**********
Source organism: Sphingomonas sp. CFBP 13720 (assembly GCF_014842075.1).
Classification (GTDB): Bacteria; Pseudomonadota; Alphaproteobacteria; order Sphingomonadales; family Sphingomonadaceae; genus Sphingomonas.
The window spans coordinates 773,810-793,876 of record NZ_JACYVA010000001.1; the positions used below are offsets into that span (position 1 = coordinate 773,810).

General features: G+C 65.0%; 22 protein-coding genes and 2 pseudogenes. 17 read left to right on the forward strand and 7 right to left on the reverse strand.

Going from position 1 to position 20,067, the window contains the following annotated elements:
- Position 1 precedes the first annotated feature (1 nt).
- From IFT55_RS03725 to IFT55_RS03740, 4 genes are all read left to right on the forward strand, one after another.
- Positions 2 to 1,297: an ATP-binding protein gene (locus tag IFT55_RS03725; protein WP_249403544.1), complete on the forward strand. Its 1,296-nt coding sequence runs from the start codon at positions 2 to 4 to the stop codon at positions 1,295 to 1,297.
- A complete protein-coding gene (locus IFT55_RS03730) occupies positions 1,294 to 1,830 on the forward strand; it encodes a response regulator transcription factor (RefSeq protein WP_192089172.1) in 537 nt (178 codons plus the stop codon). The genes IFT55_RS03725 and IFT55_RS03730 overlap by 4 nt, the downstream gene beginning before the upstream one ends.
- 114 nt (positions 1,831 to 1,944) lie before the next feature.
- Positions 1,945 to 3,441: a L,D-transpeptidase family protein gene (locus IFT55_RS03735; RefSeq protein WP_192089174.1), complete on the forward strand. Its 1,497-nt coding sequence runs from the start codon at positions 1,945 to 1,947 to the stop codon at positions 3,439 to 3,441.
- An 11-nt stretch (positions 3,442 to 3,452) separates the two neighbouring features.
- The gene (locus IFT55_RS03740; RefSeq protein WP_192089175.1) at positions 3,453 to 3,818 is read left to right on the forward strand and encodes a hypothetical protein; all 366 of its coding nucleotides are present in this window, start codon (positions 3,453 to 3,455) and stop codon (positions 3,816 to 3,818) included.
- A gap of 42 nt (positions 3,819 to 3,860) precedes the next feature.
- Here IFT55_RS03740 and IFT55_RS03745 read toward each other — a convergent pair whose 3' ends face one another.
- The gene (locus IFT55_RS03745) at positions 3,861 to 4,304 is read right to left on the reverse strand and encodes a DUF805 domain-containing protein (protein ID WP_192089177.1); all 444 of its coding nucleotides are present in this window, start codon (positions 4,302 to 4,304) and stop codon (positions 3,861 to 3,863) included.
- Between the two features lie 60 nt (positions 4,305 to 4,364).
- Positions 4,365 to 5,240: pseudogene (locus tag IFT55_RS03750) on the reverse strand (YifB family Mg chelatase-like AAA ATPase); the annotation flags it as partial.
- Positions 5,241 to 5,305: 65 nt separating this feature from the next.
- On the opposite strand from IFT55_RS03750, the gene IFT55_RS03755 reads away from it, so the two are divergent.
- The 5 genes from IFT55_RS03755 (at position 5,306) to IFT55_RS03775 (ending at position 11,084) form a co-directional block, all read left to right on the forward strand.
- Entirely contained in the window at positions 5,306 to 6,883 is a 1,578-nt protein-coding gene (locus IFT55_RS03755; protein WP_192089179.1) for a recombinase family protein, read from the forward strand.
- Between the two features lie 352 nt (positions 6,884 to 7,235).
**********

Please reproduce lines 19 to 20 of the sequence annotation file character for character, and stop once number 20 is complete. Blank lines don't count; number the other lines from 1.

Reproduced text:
- Positions 5,241 to 5,305: 65 nt separating this feature from the next.
- On the opposite strand from IFT55_RS03750, the gene IFT55_RS03755 reads away from it, so the two are divergent.